What is stopping you changing a survey from face-to-face to online?
I heard someone at a US conference in 2001 say th…Read more
Most software suppliers don't like to face the fact that using most survey software for market research has problems. We have compiled the top ten issues that you may have to deal with because making a software purchase decision is not just about the functionality of the software. Software vendors are often prone to sell the power, functionality and ease of use of their products. I would argue that understanding the problems before purchasing a product is more likely to lead to a smoother and more successful implementation.
Software vendors love showing you the features of their products – as a software vendor myself, I'm no different. It's easy when looking at alternatives that you are dazzled by features and buy the product with the most bright, shiny toys. Looking at what the real cost of using the software and the real benefit may seem more hard-nosed, but makes much more business. Much of this guide looks at things other than features and aims to take a business-like approach. So, here's the top 10 considerations, in my view.
I've worked in the Customer Experience Management sector at times. The worst customer experiences are where expectation exceeds experience. Too many software companies sell on the 'easy' or 'intuitive' software ticket. The demonstration may make it look easy, but that might be for someone who has several years' experience carrying out the demo on a simple project. Find out how much learning is needed to carry out your more difficult projects – that's not to say your most difficult project, but something that has typical hurdles you have to clear. Onboarding costs software users money. If it meets expectations, then fine, but finding out that you need ten staff to take five days' training to get started comes at a business cost, which may or may not be acceptable to you.
I've already touched on the expense of onboarding, but this, I believe, needs a separate item in the list. Besides the time staff need to become proficient at using a product, you may need to consider the cost of bringing old projects into your new software platform. This process can be a quick export from the old/import to the new – or, several hours or, even, several days' work for each project, which come with the risk of errors. Find out at an early stage and run a test.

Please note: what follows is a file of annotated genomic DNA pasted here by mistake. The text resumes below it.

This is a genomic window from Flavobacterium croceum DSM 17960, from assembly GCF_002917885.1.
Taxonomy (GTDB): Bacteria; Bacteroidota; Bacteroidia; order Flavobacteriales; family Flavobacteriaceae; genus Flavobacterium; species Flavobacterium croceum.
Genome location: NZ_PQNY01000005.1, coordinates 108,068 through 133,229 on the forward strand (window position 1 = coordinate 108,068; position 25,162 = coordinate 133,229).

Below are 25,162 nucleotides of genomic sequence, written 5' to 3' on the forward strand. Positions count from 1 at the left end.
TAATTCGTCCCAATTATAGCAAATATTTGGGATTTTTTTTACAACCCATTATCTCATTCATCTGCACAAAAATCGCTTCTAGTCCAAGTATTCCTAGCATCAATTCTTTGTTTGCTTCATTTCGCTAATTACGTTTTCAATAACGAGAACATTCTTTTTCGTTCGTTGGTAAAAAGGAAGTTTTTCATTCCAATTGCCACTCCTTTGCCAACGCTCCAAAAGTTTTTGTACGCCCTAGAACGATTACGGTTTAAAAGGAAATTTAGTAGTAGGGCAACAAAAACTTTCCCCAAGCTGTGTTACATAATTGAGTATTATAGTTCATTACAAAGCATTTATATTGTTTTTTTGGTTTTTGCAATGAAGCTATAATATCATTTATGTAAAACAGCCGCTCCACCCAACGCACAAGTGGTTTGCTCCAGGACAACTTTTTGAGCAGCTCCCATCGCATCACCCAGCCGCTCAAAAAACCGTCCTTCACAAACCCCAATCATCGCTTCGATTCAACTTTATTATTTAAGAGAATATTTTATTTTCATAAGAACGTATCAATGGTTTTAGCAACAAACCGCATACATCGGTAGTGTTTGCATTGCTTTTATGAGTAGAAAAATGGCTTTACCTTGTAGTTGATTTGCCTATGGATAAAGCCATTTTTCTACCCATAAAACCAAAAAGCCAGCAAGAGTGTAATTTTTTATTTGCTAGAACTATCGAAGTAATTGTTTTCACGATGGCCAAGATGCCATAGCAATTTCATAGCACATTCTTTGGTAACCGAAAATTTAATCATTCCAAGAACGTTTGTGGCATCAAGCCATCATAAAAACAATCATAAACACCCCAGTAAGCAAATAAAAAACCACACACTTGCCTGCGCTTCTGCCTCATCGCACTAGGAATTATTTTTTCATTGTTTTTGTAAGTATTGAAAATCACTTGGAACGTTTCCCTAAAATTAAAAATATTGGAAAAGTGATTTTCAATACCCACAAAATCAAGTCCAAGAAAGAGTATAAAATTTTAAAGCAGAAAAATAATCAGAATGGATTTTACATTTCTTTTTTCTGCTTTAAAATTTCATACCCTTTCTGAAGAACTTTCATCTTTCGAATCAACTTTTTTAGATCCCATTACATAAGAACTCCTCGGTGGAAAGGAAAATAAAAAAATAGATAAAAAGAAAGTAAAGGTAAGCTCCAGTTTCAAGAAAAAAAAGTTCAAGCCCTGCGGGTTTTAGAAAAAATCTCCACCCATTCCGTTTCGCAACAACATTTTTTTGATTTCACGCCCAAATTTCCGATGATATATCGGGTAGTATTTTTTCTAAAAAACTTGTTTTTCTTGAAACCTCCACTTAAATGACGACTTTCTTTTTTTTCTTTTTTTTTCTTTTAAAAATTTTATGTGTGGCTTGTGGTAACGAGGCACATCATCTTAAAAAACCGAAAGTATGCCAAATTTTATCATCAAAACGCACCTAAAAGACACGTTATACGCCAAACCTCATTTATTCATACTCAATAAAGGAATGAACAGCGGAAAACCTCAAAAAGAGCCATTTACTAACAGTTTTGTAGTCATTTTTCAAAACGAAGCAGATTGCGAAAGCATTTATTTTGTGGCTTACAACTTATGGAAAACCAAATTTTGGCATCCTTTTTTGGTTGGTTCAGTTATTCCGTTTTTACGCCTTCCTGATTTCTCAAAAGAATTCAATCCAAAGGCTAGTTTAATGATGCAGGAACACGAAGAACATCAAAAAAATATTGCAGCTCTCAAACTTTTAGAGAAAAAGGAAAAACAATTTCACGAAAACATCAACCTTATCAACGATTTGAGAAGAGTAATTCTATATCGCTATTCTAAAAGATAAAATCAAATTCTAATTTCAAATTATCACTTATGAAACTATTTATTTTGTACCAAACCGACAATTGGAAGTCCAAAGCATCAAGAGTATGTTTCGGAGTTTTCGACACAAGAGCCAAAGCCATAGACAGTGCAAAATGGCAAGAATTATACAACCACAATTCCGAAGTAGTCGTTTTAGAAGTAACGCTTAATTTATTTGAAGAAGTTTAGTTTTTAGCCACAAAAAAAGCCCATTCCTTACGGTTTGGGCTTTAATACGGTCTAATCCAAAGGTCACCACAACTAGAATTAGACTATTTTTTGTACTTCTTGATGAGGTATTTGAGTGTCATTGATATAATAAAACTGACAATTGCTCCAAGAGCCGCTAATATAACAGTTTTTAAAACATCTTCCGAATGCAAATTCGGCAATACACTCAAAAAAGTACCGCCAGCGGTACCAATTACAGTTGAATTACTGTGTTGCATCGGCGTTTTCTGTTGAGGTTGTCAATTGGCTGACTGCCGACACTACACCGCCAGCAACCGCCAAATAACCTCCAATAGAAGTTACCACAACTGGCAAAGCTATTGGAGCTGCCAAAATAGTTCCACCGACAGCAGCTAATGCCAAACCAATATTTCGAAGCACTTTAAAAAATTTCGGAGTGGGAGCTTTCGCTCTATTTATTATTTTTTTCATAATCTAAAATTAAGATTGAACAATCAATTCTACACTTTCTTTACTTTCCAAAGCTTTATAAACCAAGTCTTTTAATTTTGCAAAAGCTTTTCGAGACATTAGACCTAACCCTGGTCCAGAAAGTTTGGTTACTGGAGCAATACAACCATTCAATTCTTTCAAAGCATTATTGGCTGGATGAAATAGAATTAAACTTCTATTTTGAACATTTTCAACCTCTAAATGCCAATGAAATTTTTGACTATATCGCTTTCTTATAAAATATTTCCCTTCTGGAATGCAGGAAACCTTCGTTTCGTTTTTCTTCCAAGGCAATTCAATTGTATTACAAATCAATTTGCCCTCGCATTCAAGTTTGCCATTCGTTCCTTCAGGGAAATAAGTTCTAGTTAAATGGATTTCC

I've said this before in previous blogs, but most software buyers give too little consideration to productivity. A test project may not reveal how fast someone can complete a task when staff become proficient with the software. Are there some expert short-cuts? Does the speed moving around the software quickly save a lot of time when thoroughly familiar with it? Are there short-cuts for repetitive requirements? These are all critical questions. For many products, you might reasonably expect staff to complete tasks in, perhaps, half of the time after a few months' experience. Is that possible? Or, does the software prevent that for some reason? This represents real money draining out of your business if productivity is not good.
However difficult or easy a software product is to use, there will be a day when something is urgent, and your staff cannot solve a problem. You should expect support in several forms. Firstly, there should either be someone you can call or a responsive email/online support service. It would help if you had someone who will take the time to understand your problem and offer the best solution. This does not mean a chatbot that directs you to a misfiring and unhelpful FAQ! Secondly, you need good tutorials, either documented or, preferably, as videos. These should not just be the bare basics; there should be enough material to cover most problems you may hit. Thirdly, the software should have proper documentation so that you can find that elusive feature or syntax you need.